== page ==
By Carolyn Lee
The Imperial Republican
Former students of Chase County Schools fourth grade teacher Gary Patch still come up to him and reminisce about their favorite activity. “Are you still reading the Great Brain series? Did you do a play on the Oregon Trail?”
Even if they’re out of college and beyond, they still retain memories of the Fudge stories.
Patch, who will retire the end of this school year, had his students read the books, then write and act in a play about the books. Parents crowded the classroom to see the productions.
He still has the books, but hasn’t produced the plays for a few years because of the school’s switch to the Reading Mastery program.
Patch was born in Colorado Springs, Colo., but spent most of his growing years living in the Sandhills. He graduated from Mullen High School, then obtained a Bachelor of Science degree in elementary education from Doane College in 1974.
His job upon graduation was to teach fourth grade for seven years in Ord.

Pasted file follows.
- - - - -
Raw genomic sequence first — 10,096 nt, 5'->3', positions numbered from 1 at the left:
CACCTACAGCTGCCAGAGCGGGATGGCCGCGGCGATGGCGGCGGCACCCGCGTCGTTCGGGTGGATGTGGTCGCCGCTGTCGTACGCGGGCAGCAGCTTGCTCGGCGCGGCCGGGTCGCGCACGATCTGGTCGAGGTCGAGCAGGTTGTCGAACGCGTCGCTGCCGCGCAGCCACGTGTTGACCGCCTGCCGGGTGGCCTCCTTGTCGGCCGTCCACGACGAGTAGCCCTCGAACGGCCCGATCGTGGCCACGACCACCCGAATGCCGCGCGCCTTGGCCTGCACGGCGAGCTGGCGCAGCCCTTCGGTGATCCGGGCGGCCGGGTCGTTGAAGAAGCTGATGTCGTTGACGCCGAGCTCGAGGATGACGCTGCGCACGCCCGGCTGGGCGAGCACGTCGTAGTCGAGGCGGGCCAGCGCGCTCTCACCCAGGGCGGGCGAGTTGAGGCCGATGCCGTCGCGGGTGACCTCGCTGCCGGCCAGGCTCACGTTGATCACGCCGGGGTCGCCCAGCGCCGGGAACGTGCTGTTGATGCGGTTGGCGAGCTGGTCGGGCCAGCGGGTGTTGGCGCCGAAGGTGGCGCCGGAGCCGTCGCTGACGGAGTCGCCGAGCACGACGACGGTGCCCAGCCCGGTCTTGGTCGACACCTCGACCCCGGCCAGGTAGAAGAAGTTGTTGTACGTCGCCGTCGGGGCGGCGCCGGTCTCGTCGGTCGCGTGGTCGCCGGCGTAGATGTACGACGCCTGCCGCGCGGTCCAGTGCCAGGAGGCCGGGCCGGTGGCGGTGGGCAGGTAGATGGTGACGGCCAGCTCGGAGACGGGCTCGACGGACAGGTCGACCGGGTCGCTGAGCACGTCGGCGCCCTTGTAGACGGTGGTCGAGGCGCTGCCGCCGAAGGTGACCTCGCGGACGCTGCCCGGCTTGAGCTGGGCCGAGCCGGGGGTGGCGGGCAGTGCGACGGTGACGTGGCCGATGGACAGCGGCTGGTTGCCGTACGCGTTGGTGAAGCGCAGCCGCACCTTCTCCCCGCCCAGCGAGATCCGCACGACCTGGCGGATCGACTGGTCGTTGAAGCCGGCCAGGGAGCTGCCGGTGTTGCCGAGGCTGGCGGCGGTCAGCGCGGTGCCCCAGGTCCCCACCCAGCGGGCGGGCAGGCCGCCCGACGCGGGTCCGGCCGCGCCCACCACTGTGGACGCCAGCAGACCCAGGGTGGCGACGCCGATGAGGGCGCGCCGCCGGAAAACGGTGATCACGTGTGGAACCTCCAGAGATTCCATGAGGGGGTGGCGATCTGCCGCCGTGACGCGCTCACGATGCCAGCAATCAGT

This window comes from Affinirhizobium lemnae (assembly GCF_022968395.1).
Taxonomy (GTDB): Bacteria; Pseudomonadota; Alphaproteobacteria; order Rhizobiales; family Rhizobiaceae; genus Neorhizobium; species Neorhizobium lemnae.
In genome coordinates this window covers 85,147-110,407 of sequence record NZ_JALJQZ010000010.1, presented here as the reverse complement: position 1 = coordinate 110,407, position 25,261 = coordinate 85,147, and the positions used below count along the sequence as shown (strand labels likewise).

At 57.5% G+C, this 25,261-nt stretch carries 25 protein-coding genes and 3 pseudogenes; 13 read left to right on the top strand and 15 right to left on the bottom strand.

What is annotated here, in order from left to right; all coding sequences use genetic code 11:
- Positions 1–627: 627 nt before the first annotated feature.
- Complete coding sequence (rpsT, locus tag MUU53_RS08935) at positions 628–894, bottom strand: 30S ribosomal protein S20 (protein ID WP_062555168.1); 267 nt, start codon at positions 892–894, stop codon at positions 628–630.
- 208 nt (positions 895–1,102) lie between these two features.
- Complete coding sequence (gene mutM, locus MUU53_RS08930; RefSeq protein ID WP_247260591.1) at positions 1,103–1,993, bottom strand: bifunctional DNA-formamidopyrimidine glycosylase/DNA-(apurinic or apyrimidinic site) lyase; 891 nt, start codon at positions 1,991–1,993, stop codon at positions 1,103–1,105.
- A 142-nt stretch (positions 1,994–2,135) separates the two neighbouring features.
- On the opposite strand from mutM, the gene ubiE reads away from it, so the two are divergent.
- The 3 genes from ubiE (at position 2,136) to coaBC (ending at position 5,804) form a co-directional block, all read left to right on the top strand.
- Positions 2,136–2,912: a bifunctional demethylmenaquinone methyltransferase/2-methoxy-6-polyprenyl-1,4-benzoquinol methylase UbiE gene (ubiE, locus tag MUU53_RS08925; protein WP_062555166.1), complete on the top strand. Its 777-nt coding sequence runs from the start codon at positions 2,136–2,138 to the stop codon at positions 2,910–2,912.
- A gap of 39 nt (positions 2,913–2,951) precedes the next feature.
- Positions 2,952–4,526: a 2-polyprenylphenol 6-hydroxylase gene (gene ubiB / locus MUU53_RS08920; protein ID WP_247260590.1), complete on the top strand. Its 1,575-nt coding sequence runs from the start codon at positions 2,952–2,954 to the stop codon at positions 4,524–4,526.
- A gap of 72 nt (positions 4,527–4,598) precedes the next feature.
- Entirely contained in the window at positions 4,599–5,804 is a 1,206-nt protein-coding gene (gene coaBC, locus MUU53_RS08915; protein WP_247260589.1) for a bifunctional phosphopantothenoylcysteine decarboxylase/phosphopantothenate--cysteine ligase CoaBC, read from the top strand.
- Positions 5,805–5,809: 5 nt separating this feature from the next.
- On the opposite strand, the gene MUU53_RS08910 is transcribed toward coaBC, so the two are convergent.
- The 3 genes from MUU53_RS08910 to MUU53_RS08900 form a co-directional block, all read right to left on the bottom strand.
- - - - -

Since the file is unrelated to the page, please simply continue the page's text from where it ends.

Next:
Patch then managed a Wendy’s in Fremont for two years. He compared it to teaching. “You had kids working for you, you made lesson plans, and you had by be prepared” for whatever happened that day.
In 1983 Patch was hired by the then Imperial Grade School to teach fourth grade, and has been in that grade 29 years.
Along the way he obtained a Masters Degree in elementary instruction in 2005.
He has also been a coach, in some sports for 16-18 years. In his first year of teaching at IGS he coached junior high football, junior high wresting, high school wrestling and junior high track.
Patch decided to drop coaching four years ago to prepare for the Reading Mastery program.
His best experiences as a teacher were “The books I’ve taught kids with, the plays and the activities the kids really remember.”
It’s challenging being a teacher. Patch said he’s made sure he’s been organized and ready for the “day to day things.”
The last several years he hasn’t taken much work home at night, but before that he used to spend at least one weekend day at school in addition to the school days.
In his 36 years of teaching, Patch said technology is definitely one of the biggest changes because everything happens so quickly.
He said he’s also seen more stress in teaching students for taking tests. “Not that we didn’t do that before, but the tests seem more difficult than they used to be. Children are required to know more.”
Patch said it’s now time to kick back and relax. He plans to do a lot more hunting and fishing.
There are also travel plans, involving wife Sharon, their two children and three grandchildren.
“It seems like 29 years have gone awfully fast,” he commented.